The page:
Saturday, October 27, 2012

Tragic irony or poetic justice?

Faulkner Literary Rights, LLC, a worthy (?) successor to Righthaven in the annals of copyright (and trademark) trolls, has sued the Washington Post for running an ad by Northrop Grumman (also sued).  Attached to the complaint: the full ad, and the full text of the Harper's article from which the ad's 14-word quote is taken, thus making it available to anyone who cares to read the whole thing.  The case is Faulkner Literary Rights, LLC v. Washington Post, 3:12-cv-00732-HTW-LRA (S.D. Miss. filed Oct. 26, 2012).  I've seen a court do this, Siegel v. Warner Bros. Entm't Inc., 658 F. Supp. 2d 1036 (C.D. Cal. 2009) (attaching entire Action Comics #1, in color, to opinion determining ownership of copyright in Action Comics #1), and I'm used to seeing poor-quality scans of a plaintiff's work as exhibits, but that's for images; I can't remember seeing someone do this with a text, where the quality of the scan doesn't really limit its usability.  I can only wonder whether plaintiff will seek to add claims against defendants for filing briefs in their own defense that include a recitation of the facts; after all, their ultimate motives in fighting the case will be to save money!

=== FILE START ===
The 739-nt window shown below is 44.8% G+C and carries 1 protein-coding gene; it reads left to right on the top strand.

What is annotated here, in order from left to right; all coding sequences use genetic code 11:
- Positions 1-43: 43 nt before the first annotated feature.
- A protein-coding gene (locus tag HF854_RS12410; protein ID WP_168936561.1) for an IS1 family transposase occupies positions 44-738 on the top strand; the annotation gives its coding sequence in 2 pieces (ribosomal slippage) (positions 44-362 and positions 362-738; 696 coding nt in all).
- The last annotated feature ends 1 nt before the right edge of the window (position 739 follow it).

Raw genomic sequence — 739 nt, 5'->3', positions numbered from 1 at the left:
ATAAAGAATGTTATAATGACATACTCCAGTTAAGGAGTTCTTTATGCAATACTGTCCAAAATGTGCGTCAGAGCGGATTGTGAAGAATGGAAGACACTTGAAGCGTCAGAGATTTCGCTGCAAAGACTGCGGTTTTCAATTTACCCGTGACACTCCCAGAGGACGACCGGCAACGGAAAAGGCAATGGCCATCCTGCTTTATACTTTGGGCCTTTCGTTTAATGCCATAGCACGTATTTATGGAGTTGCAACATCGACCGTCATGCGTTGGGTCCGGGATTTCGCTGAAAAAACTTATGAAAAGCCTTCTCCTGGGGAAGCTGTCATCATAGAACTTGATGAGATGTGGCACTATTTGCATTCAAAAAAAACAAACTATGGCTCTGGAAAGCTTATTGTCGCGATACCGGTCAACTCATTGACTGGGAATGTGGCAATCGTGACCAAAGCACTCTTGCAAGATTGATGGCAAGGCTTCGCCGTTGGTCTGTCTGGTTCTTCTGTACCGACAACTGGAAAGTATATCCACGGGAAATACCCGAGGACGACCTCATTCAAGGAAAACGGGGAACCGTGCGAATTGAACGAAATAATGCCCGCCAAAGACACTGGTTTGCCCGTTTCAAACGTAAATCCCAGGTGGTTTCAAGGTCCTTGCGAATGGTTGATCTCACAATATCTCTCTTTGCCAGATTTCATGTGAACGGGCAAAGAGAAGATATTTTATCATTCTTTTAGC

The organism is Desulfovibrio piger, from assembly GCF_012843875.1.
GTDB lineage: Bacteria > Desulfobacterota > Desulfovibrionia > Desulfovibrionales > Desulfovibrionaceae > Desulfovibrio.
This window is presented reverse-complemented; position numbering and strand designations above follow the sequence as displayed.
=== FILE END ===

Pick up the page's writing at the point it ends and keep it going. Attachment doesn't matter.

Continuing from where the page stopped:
PS: I trust Warner won't sue me for the title quote.

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